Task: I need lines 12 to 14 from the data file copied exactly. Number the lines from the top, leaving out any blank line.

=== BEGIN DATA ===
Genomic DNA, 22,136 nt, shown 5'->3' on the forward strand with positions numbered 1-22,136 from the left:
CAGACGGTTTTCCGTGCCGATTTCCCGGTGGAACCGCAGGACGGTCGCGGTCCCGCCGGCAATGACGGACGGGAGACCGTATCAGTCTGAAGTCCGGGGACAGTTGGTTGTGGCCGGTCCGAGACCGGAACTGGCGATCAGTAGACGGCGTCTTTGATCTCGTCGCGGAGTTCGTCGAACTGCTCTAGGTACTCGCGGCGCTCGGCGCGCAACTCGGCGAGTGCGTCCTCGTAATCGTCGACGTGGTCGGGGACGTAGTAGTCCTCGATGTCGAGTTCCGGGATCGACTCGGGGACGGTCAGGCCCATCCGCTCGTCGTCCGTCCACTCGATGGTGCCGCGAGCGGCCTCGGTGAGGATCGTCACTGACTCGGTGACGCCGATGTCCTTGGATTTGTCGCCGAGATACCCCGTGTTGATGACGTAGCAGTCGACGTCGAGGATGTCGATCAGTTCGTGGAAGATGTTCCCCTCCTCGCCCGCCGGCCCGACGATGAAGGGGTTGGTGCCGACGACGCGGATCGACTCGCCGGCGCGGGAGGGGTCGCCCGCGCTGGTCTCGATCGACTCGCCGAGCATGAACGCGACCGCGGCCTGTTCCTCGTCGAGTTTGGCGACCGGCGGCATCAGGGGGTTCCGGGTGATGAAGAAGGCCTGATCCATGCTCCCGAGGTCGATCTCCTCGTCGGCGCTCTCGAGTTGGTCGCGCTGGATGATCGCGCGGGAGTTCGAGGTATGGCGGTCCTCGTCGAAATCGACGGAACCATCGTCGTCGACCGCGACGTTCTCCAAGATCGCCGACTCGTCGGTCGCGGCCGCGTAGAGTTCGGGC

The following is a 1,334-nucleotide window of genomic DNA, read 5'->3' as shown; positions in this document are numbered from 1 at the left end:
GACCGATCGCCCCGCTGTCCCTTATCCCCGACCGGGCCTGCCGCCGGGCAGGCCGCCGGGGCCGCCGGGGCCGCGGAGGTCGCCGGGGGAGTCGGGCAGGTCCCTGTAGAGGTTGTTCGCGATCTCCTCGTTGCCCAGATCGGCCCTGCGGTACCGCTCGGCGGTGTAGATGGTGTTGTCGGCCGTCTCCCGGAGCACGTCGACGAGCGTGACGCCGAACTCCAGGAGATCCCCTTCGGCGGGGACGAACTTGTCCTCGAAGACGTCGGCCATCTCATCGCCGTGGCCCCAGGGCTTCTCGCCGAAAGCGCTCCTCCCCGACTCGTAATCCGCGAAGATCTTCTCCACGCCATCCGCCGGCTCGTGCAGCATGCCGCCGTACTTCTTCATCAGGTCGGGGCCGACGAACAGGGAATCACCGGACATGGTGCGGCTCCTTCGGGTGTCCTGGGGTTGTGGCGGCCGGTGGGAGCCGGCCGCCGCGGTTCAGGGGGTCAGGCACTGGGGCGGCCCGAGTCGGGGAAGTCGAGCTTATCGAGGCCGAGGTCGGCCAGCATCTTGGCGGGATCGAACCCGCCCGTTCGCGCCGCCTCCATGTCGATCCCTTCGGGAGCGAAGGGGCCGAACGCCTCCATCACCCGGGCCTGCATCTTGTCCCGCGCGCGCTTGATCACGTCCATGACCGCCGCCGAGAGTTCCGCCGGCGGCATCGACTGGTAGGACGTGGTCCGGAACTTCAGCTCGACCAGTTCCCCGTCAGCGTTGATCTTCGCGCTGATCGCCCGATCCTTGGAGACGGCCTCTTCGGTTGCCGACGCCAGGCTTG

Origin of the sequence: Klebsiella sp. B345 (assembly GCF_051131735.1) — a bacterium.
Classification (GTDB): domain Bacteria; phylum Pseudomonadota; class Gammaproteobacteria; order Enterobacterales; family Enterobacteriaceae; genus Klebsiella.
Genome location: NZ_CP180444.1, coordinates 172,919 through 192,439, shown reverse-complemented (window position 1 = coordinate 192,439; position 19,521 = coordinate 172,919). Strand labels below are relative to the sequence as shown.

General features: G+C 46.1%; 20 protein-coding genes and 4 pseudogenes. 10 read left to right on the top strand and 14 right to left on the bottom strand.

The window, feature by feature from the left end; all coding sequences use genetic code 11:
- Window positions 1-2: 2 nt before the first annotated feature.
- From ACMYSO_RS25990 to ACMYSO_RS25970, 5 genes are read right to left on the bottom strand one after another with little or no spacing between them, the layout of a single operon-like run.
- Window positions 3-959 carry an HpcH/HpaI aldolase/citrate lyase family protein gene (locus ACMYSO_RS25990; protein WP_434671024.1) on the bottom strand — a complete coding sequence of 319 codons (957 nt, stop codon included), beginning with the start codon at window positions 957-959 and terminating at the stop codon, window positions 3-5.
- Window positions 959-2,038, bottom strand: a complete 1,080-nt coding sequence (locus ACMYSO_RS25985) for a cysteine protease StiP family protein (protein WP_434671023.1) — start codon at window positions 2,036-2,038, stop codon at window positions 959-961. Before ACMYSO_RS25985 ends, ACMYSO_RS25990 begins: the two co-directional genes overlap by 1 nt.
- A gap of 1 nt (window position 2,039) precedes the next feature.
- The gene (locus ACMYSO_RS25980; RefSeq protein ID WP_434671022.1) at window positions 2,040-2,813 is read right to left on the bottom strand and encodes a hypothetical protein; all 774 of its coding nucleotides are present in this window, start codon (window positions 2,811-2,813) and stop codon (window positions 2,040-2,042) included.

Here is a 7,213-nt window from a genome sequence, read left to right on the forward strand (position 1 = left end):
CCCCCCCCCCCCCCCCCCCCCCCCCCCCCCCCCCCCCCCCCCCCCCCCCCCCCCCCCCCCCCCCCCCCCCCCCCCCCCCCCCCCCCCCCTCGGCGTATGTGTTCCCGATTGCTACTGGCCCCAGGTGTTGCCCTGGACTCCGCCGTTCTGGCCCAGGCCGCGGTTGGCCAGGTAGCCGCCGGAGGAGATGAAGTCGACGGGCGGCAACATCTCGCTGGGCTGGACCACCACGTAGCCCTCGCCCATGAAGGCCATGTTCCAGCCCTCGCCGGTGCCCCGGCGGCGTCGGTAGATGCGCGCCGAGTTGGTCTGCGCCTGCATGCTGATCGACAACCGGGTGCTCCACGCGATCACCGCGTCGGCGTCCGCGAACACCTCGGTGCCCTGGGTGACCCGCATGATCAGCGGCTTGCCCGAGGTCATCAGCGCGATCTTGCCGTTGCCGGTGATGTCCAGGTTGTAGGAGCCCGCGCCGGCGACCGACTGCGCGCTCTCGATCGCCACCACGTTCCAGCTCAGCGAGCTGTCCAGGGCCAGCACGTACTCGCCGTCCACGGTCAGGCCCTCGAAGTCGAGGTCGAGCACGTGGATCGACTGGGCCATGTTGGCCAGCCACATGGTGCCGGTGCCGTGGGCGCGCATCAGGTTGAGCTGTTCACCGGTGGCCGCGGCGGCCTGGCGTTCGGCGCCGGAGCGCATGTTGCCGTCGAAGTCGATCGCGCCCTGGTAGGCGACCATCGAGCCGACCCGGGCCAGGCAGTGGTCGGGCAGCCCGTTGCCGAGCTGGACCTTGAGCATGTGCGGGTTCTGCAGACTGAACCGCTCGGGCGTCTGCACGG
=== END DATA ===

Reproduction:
- Window positions 3-959 carry an HpcH/HpaI aldolase/citrate lyase family protein gene (locus ACMYSO_RS25990; protein WP_434671024.1) on the bottom strand — a complete coding sequence of 319 codons (957 nt, stop codon included), beginning with the start codon at window positions 957-959 and terminating at the stop codon, window positions 3-5.
- Window positions 959-2,038, bottom strand: a complete 1,080-nt coding sequence (locus ACMYSO_RS25985) for a cysteine protease StiP family protein (protein WP_434671023.1) — start codon at window positions 2,036-2,038, stop codon at window positions 959-961. Before ACMYSO_RS25985 ends, ACMYSO_RS25990 begins: the two co-directional genes overlap by 1 nt.
- A gap of 1 nt (window position 2,039) precedes the next feature.